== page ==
By Renee E. Coover, JD, ByrdAdatto
As medical spas increase in number and size throughout the country, it is not uncommon for physicians to leave one med spa to join another or open a new med spa. When a physician leaves, many questions arise: is the med spa required to notify patients of the physician’s departure? Can the physician contact the patients to announce he/she is leaving the med spa? Who should take possession of the patient’s medical records? These questions can be easily answered if the departing physician and the med spa negotiate an exit strategy and even execute a “separation agreement” to clarify the terms of the physician’s departure.
“The goal of any separation plan should be to remove the emotional issues, which often are intertwined in a practice breakup or departure, and concentrate on the fundamental business elements to assist a smooth transition,” says Brad Adatto, JD, partner at the law firm ByrdAdatto. Adatto lists ten items to help medical spa practices start thinking about shaping their separation plans including reimbursement, liability, debt, and more.
One of the questions patients frequently ask is how to find the physician once he or she has left the med spa. The med spa is required to provide that information to patients. According to the American Medical Association Code of Medical Ethics, the “patients of a physician who leaves a group practice should be notified that the physician is leaving … and should also be informed of the physician’s new address.” It is unethical for the med spa to withhold this information upon request of a patient of the departing physician.
But what if the departing physician wants to contact patients to advise them of the departure? Can the departing physician get in trouble for “soliciting” patients from the med spa? This depends on whether the departing physician has signed an agreement with the med spa that includes a non-solicitation clause. In most cases, the physician will be required to sign a Non-Solicitation Agreement upon employment stating that he or she will not solicit the patients of the practice for his/her own benefit or induce patients to cancel their relationship with the practice and follow the departing physician to a new practice. If the physician contacts patients, even just to announce the departure, this could be construed as a method to solicit those patients and would constitute a breach of the Agreement. This holds true in the med spa setting, where the same rules and regulations of the medical practice apply. To avoid breaching the non-solicitation agreement, the departing physician should discuss an exit strategy with the med spa to determine how patients will be notified of the departure and put the agreement in writing. Read more about restrictive covenants in your med spa contracts here.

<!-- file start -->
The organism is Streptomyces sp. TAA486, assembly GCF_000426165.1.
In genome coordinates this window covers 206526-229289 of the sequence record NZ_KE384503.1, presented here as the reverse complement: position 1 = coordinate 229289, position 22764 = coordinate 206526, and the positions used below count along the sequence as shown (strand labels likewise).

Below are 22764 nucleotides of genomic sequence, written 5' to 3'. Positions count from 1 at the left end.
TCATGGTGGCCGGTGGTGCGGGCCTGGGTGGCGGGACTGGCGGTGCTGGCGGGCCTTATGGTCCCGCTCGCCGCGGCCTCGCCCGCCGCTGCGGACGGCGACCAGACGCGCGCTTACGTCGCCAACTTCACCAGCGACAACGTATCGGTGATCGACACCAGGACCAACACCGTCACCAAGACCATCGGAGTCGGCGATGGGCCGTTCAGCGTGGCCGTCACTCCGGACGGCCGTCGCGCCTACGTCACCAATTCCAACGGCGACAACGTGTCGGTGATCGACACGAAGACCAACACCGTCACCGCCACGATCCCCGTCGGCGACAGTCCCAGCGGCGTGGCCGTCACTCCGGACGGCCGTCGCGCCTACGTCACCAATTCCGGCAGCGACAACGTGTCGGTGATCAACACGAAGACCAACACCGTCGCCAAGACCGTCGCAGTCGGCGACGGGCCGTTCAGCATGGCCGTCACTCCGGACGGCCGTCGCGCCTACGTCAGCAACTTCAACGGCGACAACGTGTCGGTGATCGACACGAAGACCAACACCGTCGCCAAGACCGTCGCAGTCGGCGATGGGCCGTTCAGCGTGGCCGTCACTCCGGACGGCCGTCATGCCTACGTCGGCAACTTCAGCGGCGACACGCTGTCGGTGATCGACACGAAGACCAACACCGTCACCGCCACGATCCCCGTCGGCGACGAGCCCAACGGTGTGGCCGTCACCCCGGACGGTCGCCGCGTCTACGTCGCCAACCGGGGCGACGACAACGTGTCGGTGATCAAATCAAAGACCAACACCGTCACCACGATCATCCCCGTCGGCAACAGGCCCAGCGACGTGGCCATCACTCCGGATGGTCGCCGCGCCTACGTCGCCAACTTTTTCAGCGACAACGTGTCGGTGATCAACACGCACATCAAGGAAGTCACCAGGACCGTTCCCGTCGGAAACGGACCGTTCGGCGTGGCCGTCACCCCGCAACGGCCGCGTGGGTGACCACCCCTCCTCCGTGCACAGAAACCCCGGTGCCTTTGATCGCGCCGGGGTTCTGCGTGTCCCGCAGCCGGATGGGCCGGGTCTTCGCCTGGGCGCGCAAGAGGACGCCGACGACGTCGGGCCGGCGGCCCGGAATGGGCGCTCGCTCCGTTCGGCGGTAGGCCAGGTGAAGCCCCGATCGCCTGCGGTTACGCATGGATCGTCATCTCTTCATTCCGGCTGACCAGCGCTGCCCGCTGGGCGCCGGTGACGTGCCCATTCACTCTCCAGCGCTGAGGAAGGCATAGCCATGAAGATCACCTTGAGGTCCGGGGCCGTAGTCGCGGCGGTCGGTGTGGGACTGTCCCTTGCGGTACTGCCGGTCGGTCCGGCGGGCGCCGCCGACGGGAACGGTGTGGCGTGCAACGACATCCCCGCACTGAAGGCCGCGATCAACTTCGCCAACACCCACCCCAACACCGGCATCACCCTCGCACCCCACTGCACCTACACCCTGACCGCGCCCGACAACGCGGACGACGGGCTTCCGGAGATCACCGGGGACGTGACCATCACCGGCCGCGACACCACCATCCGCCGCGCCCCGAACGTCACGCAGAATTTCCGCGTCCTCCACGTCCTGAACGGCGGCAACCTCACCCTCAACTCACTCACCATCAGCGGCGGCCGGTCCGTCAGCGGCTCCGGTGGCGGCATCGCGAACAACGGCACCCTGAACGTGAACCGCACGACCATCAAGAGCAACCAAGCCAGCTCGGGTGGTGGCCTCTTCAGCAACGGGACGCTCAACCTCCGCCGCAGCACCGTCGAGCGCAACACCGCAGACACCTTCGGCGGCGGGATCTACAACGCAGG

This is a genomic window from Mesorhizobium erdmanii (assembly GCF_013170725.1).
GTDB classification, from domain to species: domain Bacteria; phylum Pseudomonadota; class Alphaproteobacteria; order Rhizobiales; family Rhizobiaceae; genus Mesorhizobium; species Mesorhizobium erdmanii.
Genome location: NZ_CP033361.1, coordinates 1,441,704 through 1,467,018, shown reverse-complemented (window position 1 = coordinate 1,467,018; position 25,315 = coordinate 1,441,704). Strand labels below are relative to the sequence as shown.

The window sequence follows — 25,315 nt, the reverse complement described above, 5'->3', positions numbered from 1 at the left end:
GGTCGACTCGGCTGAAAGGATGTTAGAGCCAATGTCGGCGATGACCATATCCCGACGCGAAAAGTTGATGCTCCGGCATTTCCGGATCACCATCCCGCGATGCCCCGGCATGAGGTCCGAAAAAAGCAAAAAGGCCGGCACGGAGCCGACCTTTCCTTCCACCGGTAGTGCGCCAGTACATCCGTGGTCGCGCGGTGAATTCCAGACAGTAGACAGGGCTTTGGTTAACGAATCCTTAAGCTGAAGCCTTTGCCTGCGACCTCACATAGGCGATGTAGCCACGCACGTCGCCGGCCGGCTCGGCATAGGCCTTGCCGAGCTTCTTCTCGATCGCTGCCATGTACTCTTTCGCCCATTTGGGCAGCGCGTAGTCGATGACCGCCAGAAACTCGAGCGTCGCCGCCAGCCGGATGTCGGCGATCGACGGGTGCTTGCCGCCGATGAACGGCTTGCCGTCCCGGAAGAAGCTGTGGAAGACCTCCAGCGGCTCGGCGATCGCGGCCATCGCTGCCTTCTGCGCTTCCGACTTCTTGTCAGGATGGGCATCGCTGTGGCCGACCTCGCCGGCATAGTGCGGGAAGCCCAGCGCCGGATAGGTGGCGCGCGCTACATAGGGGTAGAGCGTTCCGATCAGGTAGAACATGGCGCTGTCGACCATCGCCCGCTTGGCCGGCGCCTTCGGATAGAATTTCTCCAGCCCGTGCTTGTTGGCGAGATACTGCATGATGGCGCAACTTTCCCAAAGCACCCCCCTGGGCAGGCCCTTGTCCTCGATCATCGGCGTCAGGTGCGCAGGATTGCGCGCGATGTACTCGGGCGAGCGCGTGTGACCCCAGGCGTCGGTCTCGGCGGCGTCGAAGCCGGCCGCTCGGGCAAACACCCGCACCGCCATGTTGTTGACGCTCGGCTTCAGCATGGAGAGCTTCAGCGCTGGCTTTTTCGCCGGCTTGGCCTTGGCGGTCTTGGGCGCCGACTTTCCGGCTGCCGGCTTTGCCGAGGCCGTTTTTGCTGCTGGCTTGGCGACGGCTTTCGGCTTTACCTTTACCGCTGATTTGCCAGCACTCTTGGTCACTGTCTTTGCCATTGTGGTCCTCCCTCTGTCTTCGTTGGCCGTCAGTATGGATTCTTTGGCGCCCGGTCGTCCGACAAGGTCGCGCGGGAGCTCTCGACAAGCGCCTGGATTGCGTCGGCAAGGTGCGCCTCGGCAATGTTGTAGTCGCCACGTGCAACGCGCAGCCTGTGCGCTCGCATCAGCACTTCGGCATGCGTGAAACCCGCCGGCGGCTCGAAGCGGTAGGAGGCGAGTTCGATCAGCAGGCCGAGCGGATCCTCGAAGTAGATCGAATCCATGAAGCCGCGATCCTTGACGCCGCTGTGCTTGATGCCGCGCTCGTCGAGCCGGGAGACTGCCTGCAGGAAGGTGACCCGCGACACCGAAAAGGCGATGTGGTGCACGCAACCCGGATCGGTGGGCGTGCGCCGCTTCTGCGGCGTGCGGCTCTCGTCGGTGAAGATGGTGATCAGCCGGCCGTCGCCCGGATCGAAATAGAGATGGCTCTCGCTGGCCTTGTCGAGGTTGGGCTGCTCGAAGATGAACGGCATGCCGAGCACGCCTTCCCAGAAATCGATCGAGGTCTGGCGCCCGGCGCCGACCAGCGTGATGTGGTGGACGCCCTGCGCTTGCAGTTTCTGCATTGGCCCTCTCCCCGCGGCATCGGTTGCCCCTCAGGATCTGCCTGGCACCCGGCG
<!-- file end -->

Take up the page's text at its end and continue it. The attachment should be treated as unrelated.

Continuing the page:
Another question that frequently arises when a physician leaves is what to do with patients’ medical records. A patient’s records may be necessary in the future for medical care, employment, insurance, or even litigation. When the physician leaves, the med spa retains the patient’s records in most cases but this should also be spelled out in a separation agreement with the departing physician to avoid confusion.
For a departing physician, there are many key issues to resolve before leaving the med spa. In addition to the questions discussed herein, there are also questions of insurance coverage, severance pay, return of equipment or property and other financial issues. Having a separation agreement in place prior to the physician’s departure can save both the physician and the med spa time and money. The separation agreement should detail the terms of the physician’s departure and outline the answers to the important questions that affect the terms of leave.
If you have questions regarding the proper exit strategy for physicians in med spas, it is important to consult with an attorney who can advise you on the myriad issues and craft an exit strategy.
Renee E. Coover, JD, is an associate with ByrdAdatto, a law firm focusing on business, healthcare, and aesthetics. She has a unique background, blending litigation with healthcare law. A former litigator in high-stakes employment cases, Renee has extensive experience with counseling and representing businesses in employment matters, policies, and contract disputes, and defending business owners in state and federal trials. She has also served as General Counsel for the American Med Spa Association, advising health care professionals on regulatory and legal issues governing the medical spa industry.